Does being a physical therapist influence your perspective on strength & conditioning, and if so, in what ways?
Hmmmm, not sure….maybe. I’d say as a PT I have a lot more skills to look very deeply in to subtleties during my initial assessment of an athlete which then might give more more insight on how to create the subtle changes that then underline developing a more solid foundation to then build the more macro things (strength and power).
Trail runners generally run slower over rough terrain, and in some cases over extremely long periods. In what ways do biomechanics break down over endurance efforts? And what, if any, kinds of exercises are the most likely to benefit a trail runner over the long haul?
How fast can you drive a racecar with a bent axel? How well will a house with a [bad] foundation sustain the beating from a hurricane? Mechaincs are imperative for efficiency and as the body fatigues, its inherent weaknesses and vulnerabilities will magnify, robbing the runner of more power and efficiency, slowing them down and increasing likelihood of injury. The exercises that really seem to be most efficacious (yeah, I used that word) for improving mechanics are really the boring exercises that isolate hip/core/foot intrinsic strength and then obviously the integrative exercises (hot salsas, runners touch, etc.) that tie those all together in good contraction sequencing and stability strategies. The power lifting stuff makes you fast, but the other boring stuff makes you mechanical stable and sustainable over the duration of a long run.
As the main racing season for runners is the summer, when should runners focus on a conditioning program and should it change during racing season?
Normally the hard lifting stuff and total lifting volume counter-undulates in opposition to running volume and intensity. We can hit lifting pretty hard and long during low periods of running volume and intensity and then we ramp down lifting volume and periodize the strength and power stuff as running volume and intensity increases (normally as we ramp up for key races). So, for you, I’d say you can get some really quality lifting in during the winter and then during summer race season you need to keep some of that stuff in, but more as a maintenance phase and not a building phase.
Assuming a runner is doing two quality speed days during the week, and at least one long run on the weekend, when is the best time to perform conditioning exercises during the week?
Depends on the runner. We prefer to do lifting after workouts so that the hard days are hard and the easy days are easy. If the track workout is super nasty and long then we might lift the following day to ensure we’re not overcooking the goose and to get a better quality lift. Some athletes just do better lifting the day after the workout, so if that’s the case then that’s what we do.
How much time should an athlete dedicate to running specific conditioning?
You can get a lot done if you allocate 90 minutes a week, two 45-min sessions of lifting, but then you need to be doing your stretching and foam rolling throughout the week as well.
What is the most striking example you have seen of a runner improving through a specific strength and conditioning program?
There are a lot of examples. The general trend we see when we bring a new runner in to the OP is that as they start adapting to the strength program we see decreased contact times, increased flight times and drop in race times (PR’s). This happens to about every runner we’ve worked with and we measure this stuff with equipment that costs hundreds of thousands of dollars and measure these things down to the thousandths of a second. Specific example…..Mo Farah. Mo Farah has always been Mo Farah with the same genetic make-up and potential but it was only after we started introducing lifting in to his program that he because the Mo Farah of today. You can google ‘Mo’ and ‘Lifting’ and ‘Salazar’ and there are quite a few articles where Mo and Salazar attribute the bulk of his success to our lifting program.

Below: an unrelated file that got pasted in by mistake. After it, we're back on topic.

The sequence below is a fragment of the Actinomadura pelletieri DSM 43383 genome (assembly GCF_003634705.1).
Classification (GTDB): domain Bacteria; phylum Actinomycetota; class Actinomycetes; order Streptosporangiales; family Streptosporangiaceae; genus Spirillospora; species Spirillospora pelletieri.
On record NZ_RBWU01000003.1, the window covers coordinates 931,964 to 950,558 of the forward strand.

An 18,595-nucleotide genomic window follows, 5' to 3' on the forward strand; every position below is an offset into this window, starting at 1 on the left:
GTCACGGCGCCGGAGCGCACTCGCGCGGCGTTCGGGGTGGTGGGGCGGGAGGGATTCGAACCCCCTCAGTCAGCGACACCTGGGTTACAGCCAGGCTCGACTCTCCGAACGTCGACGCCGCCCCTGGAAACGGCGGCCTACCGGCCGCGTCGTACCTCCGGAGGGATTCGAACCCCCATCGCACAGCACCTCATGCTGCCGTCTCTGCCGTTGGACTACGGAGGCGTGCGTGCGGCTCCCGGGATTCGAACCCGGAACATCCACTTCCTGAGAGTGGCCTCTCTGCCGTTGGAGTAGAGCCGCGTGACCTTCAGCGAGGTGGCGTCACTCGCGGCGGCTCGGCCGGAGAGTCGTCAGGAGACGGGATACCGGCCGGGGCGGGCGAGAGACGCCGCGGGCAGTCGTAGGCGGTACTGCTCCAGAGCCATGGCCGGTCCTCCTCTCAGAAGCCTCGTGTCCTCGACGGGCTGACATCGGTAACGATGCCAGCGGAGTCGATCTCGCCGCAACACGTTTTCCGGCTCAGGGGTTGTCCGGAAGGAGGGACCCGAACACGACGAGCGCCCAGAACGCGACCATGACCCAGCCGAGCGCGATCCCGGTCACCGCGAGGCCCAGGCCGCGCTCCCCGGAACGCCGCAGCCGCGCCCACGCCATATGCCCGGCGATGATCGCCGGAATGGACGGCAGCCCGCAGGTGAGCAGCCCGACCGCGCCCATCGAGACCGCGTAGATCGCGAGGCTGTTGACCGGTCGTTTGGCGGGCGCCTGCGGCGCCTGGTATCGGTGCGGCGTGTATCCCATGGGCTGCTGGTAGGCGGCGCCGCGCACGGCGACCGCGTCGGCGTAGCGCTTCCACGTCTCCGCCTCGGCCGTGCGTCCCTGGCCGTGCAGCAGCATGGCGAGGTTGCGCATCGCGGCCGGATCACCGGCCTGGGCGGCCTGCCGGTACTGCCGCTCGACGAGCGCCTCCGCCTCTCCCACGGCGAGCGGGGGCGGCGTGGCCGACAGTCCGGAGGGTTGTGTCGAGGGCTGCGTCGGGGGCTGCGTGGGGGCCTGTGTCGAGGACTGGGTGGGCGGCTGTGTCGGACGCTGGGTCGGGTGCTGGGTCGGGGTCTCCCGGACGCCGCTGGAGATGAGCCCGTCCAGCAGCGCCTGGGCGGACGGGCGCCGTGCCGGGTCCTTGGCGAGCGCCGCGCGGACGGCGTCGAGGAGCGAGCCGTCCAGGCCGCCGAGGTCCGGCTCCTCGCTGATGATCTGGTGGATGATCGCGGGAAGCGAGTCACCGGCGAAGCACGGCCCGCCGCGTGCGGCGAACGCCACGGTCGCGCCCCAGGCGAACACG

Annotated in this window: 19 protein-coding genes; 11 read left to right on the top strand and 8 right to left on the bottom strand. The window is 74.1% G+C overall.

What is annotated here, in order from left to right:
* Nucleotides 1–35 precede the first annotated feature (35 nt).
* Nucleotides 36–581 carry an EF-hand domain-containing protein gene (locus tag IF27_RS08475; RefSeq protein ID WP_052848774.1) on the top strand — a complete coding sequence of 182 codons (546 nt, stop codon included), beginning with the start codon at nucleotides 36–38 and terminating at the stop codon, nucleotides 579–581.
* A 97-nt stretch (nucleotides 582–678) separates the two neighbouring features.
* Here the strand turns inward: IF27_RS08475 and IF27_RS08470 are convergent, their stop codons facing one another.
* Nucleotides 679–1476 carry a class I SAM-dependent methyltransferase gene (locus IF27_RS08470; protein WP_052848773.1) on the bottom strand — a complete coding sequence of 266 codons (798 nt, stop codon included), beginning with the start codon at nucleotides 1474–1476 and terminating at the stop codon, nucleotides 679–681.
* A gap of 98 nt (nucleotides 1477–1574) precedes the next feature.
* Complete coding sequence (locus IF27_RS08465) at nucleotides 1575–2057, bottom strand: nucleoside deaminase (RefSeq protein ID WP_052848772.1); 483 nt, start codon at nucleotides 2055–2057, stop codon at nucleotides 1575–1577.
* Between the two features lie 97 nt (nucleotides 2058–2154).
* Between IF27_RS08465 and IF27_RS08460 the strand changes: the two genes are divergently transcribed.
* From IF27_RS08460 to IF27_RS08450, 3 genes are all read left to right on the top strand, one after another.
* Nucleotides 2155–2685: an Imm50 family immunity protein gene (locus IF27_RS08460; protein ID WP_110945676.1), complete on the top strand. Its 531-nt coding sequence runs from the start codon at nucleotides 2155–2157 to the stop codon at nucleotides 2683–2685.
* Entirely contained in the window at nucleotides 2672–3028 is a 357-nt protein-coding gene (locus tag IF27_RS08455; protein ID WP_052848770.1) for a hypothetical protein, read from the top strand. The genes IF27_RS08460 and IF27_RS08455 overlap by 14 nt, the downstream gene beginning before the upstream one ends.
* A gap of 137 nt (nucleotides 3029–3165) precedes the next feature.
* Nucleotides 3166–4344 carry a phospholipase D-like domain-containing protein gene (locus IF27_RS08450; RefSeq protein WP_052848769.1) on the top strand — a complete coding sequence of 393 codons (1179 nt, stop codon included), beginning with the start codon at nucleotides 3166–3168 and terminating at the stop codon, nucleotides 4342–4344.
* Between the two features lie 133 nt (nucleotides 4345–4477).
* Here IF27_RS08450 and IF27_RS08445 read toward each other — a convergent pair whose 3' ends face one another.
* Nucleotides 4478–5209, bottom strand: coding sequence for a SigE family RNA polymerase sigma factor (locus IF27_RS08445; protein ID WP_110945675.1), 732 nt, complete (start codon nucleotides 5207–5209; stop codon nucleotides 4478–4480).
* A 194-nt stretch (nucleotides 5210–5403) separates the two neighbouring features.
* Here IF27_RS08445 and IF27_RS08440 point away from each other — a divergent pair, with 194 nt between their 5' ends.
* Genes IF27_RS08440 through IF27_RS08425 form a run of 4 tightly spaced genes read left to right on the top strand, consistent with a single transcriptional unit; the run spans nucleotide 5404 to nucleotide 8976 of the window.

Galen Rupp just made the jump from the 10 km to the marathon, winning the Olympic Trials in his debut race. In what ways, if any, did his conditioning program change to accommodate the longer distance?
More foundational work to ensure he wouldn’t break down over the 26.2 miles, less super heavy stuff since we didn’t need to burn his legs on power stuff since his power is already off the charts and the marathon is more about strength then power.
The Oregon Project is often under scrutiny for their training practices. In what ways have you seen the strength and conditioning program change results for NOP runners in positive or negative ways?
When you’re the best in the world you’re an obvious target. We know that, and shrug it off most of the times. We are the most highly drug-tested running program in the world and would like to think that never having a positive test speaks volumes….and we’re talking probably over 100 collective tests per year. I’d like to think the [strength and conditioning] program has been a huge advantage for the OP gang, but we also have one of the best sports psychologists in the world as a full-time coach, and Salazar and Pete Julian are both two of the best coaches in the world. We have great funding from Nike [which] can provide great resources: altitude tents, fancy treadmills, etc. If you surround an athlete that already has incredible potential with all those elements then you can do incredible things.
For more examples of common exercises used by McHenry at Portland Athletic Center of Excellence, click here
Kristina Pattison is an ultra-distance mountain and trail runner from Missoula, Montana. She works as a doctor of physical therapy and is a Certified Strength and Conditioning Specialist and was incredibly lucky to spend a spring working with the brilliant Dave McHenry for her final clinical internship at the Portland Athletic Center of Excellence.